Entries in the ‘Games’ Category:

How To Configure Onion Skinning in GAP

The Gimp Animation Package, or GAP, is a plugin that lets you do video or animation in Gimp. Like most plugins in Gimp, it is both very powerful and very unfriendly. If you have done animation in a program like Flash, you are used to having frames laid out along a visual timeline. The timeline in Flash has a bracket to show the onionskin range, which is the frames you will see overlaid on the current frame to help create a smooth animation.

None of this is readily apparent in GAP. Each frame is a separate Gimp file, and GAP sees that they’re part of the same animation because the file names end with successive numbers. There is an onion skinning item in the GAP menu (cleverly disguised as Video), but it doesn’t seem to do anything until you configure it correctly.

To configure onion skinning in GAP, go to Video » Onionskin » Configuration…. The onionskin configuration in GAP is exquisitely flexible and confusing. Here is how to configure onion skinning in GAP for a couple of common scenarios. Note that I’m using Gimp 2.8.2. Read the rest…

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Flash Game Monstrosi Stacks

I released a new Flash game, Monstrosi Stacks. It’s a take on the match-3 genre where you drag whole columns instead of swapping pieces. It features cute little monster-things I’m calling Monstrosi. There are some more games in the works that will feature the Monstrosi, so I hope to build them into something of a brand that will support secondary products.

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Puzzle 1

Rules and hints:

  • The solution is one word.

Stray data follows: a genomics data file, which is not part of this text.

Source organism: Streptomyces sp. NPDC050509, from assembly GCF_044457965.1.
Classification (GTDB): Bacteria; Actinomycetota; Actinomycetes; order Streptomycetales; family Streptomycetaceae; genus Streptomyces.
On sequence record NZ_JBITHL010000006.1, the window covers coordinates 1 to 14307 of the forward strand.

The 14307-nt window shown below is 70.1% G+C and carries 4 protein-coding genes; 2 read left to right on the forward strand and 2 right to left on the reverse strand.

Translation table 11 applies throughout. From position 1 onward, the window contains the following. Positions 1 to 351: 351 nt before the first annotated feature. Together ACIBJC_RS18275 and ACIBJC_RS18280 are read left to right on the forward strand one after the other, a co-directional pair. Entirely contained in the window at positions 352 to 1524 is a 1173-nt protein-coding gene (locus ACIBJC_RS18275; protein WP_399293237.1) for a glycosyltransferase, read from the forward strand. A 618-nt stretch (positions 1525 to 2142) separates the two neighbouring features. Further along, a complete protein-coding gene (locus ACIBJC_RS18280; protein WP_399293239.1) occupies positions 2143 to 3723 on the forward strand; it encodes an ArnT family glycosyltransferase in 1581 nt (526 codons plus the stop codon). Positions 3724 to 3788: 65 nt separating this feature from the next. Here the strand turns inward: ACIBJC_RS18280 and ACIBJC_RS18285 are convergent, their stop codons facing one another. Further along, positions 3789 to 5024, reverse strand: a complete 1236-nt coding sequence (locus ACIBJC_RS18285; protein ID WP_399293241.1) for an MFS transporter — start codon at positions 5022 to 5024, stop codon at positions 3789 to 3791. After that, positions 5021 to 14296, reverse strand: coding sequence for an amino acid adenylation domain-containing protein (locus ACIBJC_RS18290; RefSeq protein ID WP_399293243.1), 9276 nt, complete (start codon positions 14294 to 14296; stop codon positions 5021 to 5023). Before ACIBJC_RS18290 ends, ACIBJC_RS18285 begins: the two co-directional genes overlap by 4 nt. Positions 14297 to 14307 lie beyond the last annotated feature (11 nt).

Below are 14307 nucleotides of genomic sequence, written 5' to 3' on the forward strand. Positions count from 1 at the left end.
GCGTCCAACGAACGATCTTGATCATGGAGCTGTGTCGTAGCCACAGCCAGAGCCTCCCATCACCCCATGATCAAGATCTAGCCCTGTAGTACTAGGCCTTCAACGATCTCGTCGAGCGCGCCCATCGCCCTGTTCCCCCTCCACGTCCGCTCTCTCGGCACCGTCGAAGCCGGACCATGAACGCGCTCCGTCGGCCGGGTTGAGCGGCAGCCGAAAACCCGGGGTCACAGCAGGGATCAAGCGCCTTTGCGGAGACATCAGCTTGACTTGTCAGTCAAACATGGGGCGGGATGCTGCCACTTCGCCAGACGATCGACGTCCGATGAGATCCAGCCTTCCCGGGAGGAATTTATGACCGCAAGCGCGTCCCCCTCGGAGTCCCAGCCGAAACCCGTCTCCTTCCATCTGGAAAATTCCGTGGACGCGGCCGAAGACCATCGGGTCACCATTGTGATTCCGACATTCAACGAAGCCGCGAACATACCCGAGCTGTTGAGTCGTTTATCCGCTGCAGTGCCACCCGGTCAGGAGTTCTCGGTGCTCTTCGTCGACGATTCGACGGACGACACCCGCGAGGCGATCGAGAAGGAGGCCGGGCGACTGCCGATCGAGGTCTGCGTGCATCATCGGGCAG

• Post a comment with your answer. I will moderate comments so incorrect solutions will not appear.
  • Feel free to put a link to your profile or contact information in the comment with your solution, so people that are impressed with your puzzle skillz can find you.
  • Don’t submit more than one solution per day or you will be disqualified.
  • If I get more than one solution within a few days, I will post them all.
  • After a solution is posted, comments will be closed.


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Double Pendulum Simulation

I’ve been playing around with some of the new features in HTML5, particularly to see how the canvas stacks up to Flash. One of the things I wanted to test was javascript performance, so I ported this Flash toy I wrote a few years ago. It’s a physical simulation of a double pendulum system. It’s interactive, and it can export the line drawing it produces as a PNG.

How did canvas+JS do? The export was a lot easier: I had to write a PNG encoder in Actionscript for the original version! Pretty much everything else was harder. Canvas has features similar to Flash 5, and I missed modern Flash’s rich standard library. CSS layout is still somewhat inferior to Flex for GUI design, as the layout options are less flexible.

One of the appeals of canvas is mobile support, but I was disappointed by the performance on my Motorola Droid. Just clearing the background on a canvas larger than 500×200 took the frame rate to single digits, and I couldn’t find a reliable way to make the canvas fill the screen if other elements were present (I didn’t look too hard, since a canvas that large was unusable). The javascript performance was fine, it was just the drawing that caused problems. Let me know if you get better results on different hardware, I’d love to know that this can work better.

Overall, canvas shows promise, but I don’t think it’s ready to replace Flash for complex graphical applications.

Want to embed this on your own site? I’ve put an embeddable double pendulum simulation at Clockwork Magpie Studios.

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Fox & Geese in Haskell: Part 2

Last time we looked at how the board is represented in the little Fox & Geese game I wrote in Haskell. This time, I’ll cover the machinery that makes the game go: moving pieces, jumping, and validating moves. The code for this part is available in my GitHub repo under tag v0.1.2.

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